“…living in fact in the very century of merde, the great shithouse of scientific humanism where needs are satisfied, where everyone becomes an anyone, a warm and creative person, and prospers like a dung beetle, and one hundred percent of people are humanists and ninety-eight percent believe in God, and men are dead, dead, dead, and the malaise has settled like a fall-out and what people really fear is not that the bomb will fall but that the bomb will not fall—on this my thirtieth birthday, I know nothing and there is nothing to do but fall pray to desire.”
Taylor creates a taxonomy of three different general categories of critique and response to these modern modes. (especially the buffered self) His taxonomy is an attempt to group different responses together under general themes. For example, his second category brings together various “Romantic” critiques, but these generate a whole host of unique responses.
Taylor’s first category brings together some general critiques of the Modern Moral Order that find it lacking in some way. The unifying concern here is that the sense of purpose in our lives that this mode affords is insufficient and we must ask, with Peggy Lee: “Is this all there is?” There is a charge that “Benevolence” is too “tame” a motivation or moral source and that more radical, demanding moral sources are needed. Taylor points here to the Christian abolitionists who were appalled at the bourgious morality that did not want to upset the status quo. Other radicals such as those behind the French revolution, would also echo this critique. There is also a critique of the “reduction of human motivation” to mere enlightened self interest. This leads us to the dim lights of the commercial society, an eclipse of heroism or martyrdom, and isolates us from others: “This sense that the modern notion of order involves an eclipse of the human potential for moral ascent, either in theory or in practice of commercial society, has been an important driving force in modern culture.” Further, there is a critique that the modern moral order reduces our highest purpose or moral aspirations to mere moralism. Taylor’s ongoing invocation of Christian agape as irreducible to any moral code could be seen as a reaction against such reductionism.
The second category, as we have already mentioned, contains “Romantic” critiques of the modern moral order. There is a critique of the dualisms of the modern moral order, that it sets reason against emotion, and so on. In its place, Romantics such as Schiller posited unifying pictures of the world and found in Beauty a unity of the “moral and the sensual.” The Pietist embrace of emotion and spiritual experience can also be seen as a counter reaction to the disengaged rationalism of the buffered self. The Romantics also critiqued disengaged stance for cutting us off from deep sources—within, or in nature, in others, in Transcendence—leading to a hollowed out existence. This disengaged, calculating reason, not only cuts us off from what is most meaningful, but it is actually a dangerous, prideful stance. It alienates us from the harmony of nature and tries to impose its will on human beings or on the natural world. Many in the modern environmental movements would argue that the ecological and human disasters we face today, can be traced to an overreach of precisely this kind of prideful, disengaged stance.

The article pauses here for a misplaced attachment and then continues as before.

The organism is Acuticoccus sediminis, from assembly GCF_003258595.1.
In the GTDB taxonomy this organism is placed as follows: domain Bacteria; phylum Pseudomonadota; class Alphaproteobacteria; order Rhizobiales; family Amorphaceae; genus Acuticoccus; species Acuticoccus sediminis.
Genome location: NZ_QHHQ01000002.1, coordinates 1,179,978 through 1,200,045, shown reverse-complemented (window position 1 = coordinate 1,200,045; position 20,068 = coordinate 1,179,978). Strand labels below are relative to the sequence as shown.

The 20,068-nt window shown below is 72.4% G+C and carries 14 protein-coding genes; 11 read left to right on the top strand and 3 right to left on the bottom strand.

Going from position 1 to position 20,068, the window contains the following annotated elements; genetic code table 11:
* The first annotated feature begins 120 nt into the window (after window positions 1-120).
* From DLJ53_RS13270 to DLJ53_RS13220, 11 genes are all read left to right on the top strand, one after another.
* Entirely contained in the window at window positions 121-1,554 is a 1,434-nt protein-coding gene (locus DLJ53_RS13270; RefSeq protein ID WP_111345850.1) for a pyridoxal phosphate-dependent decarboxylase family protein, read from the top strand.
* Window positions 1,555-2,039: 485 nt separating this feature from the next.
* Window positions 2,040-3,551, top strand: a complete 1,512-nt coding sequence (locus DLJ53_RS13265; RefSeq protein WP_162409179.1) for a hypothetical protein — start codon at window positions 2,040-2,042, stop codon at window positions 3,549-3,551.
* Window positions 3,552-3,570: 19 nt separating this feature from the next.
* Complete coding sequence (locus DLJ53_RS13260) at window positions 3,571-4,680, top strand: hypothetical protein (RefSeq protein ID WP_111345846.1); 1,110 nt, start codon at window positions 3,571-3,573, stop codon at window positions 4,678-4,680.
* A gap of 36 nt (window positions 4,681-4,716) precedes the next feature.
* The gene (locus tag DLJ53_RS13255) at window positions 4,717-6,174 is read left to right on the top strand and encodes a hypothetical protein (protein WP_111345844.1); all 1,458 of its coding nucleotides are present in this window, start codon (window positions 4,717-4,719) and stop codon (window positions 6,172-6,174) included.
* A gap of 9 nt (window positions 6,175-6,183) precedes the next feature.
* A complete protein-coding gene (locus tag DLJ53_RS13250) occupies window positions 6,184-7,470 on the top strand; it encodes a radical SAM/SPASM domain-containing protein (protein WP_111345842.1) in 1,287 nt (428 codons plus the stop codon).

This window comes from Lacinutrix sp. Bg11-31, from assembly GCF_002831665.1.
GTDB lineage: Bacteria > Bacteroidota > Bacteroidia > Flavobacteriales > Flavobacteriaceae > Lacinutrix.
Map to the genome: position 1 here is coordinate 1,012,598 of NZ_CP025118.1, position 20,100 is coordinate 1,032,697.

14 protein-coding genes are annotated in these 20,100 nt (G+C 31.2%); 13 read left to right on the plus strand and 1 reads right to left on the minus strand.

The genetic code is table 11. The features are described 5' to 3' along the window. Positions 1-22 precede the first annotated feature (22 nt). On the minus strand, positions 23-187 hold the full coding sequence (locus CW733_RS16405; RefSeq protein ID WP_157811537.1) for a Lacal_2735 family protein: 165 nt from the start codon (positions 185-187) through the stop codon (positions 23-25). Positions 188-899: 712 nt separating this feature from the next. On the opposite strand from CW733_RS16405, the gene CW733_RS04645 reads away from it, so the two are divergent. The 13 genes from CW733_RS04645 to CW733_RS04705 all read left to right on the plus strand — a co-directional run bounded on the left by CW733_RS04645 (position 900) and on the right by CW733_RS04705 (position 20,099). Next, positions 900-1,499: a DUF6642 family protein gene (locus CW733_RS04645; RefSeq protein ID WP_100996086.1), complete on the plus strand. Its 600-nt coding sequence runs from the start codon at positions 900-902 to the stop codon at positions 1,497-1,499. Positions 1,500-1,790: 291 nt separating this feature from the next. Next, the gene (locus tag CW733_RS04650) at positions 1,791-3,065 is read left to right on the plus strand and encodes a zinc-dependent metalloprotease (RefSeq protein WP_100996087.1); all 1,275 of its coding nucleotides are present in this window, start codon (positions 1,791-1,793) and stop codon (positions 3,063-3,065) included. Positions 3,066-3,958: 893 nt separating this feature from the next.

The last category critiques the modern outlook for being too optimistic and for leaving out the more tragic elements of the human condition. First, the conception of providence and the order of mutual benefit in Deism, seems to these critics to be an overly optimistic conception of things that ignores human suffering. Similarly, the Christian view of the eschaton seems like a facile false hope, an attempt to escape the real suffering of the world. Suffering must be contended with and it is suffering which shows the fragility of life and gives it meaning. Another attack is made on the modern moral order and its equalizing effect, because it obscures the possibility of aristocratic heroism, the warrior virtues, or, on the Christian side, saintly self giving and asceticism. This is tied up with the shallow conception of happiness in the modern moral order, which is so aptly captured by Percey in the quote above: “Where needs are satisfied…and men are dead, dead, dead, and the malaise has settled like a fall-out and what people really fear is not that the bomb will fall but that the bomb will not fall.” This shallow sense that all that is needed for human happiness or fulfillment is for all basic needs to be met, reduces the human to a shadow of himself and has him chasing shadows. Finally, more recent critics of exclusive humanism such as Heidegger and others, argue that this conception of things has no place for death, and sees it only as something to be overcome. In contrast, it is actually the recognition that we are all mortal that gives life meaning, and a life lived “unto death” is actually a life lived in greater fullness.